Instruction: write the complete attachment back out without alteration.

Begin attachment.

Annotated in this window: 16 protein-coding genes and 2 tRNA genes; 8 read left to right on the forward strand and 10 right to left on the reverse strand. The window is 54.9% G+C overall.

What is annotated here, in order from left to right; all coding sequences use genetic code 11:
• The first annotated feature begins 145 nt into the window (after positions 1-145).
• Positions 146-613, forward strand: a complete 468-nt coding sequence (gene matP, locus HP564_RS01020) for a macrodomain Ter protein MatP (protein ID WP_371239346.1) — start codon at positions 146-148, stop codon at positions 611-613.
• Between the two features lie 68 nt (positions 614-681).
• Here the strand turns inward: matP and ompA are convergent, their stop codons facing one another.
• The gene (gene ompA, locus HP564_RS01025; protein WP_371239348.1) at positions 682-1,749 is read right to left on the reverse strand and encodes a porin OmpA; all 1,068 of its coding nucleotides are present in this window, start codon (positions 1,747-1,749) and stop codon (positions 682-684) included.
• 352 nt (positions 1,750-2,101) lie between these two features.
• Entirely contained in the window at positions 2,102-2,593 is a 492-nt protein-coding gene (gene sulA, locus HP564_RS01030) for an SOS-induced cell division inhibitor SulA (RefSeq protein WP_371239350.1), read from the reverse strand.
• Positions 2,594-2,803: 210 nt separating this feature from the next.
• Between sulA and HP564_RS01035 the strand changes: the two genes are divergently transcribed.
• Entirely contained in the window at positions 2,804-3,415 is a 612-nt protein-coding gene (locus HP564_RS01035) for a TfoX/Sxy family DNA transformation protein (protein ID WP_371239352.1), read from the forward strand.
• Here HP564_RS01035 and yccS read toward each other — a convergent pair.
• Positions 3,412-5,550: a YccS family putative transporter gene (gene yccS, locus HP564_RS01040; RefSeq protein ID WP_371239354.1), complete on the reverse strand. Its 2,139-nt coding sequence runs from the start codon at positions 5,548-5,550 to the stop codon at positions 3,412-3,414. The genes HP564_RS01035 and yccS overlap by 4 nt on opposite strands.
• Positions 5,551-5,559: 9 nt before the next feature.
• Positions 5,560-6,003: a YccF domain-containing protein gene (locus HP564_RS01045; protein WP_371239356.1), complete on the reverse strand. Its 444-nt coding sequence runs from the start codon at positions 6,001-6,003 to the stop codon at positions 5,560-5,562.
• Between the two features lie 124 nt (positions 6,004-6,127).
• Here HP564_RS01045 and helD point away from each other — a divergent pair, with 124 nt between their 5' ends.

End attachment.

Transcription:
Annotated in this window: 16 protein-coding genes and 2 tRNA genes; 8 read left to right on the forward strand and 10 right to left on the reverse strand. The window is 54.9% G+C overall.

What is annotated here, in order from left to right; all coding sequences use genetic code 11:
• The first annotated feature begins 145 nt into the window (after positions 1-145).
• Positions 146-613, forward strand: a complete 468-nt coding sequence (gene matP, locus HP564_RS01020) for a macrodomain Ter protein MatP (protein ID WP_371239346.1) — start codon at positions 146-148, stop codon at positions 611-613.
• Between the two features lie 68 nt (positions 614-681).
• Here the strand turns inward: matP and ompA are convergent, their stop codons facing one another.
• The gene (gene ompA, locus HP564_RS01025; protein WP_371239348.1) at positions 682-1,749 is read right to left on the reverse strand and encodes a porin OmpA; all 1,068 of its coding nucleotides are present in this window, start codon (positions 1,747-1,749) and stop codon (positions 682-684) included.
• 352 nt (positions 1,750-2,101) lie between these two features.
• Entirely contained in the window at positions 2,102-2,593 is a 492-nt protein-coding gene (gene sulA, locus HP564_RS01030) for an SOS-induced cell division inhibitor SulA (RefSeq protein WP_371239350.1), read from the reverse strand.
• Positions 2,594-2,803: 210 nt separating this feature from the next.
• Between sulA and HP564_RS01035 the strand changes: the two genes are divergently transcribed.
• Entirely contained in the window at positions 2,804-3,415 is a 612-nt protein-coding gene (locus HP564_RS01035) for a TfoX/Sxy family DNA transformation protein (protein ID WP_371239352.1), read from the forward strand.
• Here HP564_RS01035 and yccS read toward each other — a convergent pair.
• Positions 3,412-5,550: a YccS family putative transporter gene (gene yccS, locus HP564_RS01040; RefSeq protein ID WP_371239354.1), complete on the reverse strand. Its 2,139-nt coding sequence runs from the start codon at positions 5,548-5,550 to the stop codon at positions 3,412-3,414. The genes HP564_RS01035 and yccS overlap by 4 nt on opposite strands.
• Positions 5,551-5,559: 9 nt before the next feature.
• Positions 5,560-6,003: a YccF domain-containing protein gene (locus HP564_RS01045; protein WP_371239356.1), complete on the reverse strand. Its 444-nt coding sequence runs from the start codon at positions 6,001-6,003 to the stop codon at positions 5,560-5,562.
• Between the two features lie 124 nt (positions 6,004-6,127).
• Here HP564_RS01045 and helD point away from each other — a divergent pair, with 124 nt between their 5' ends.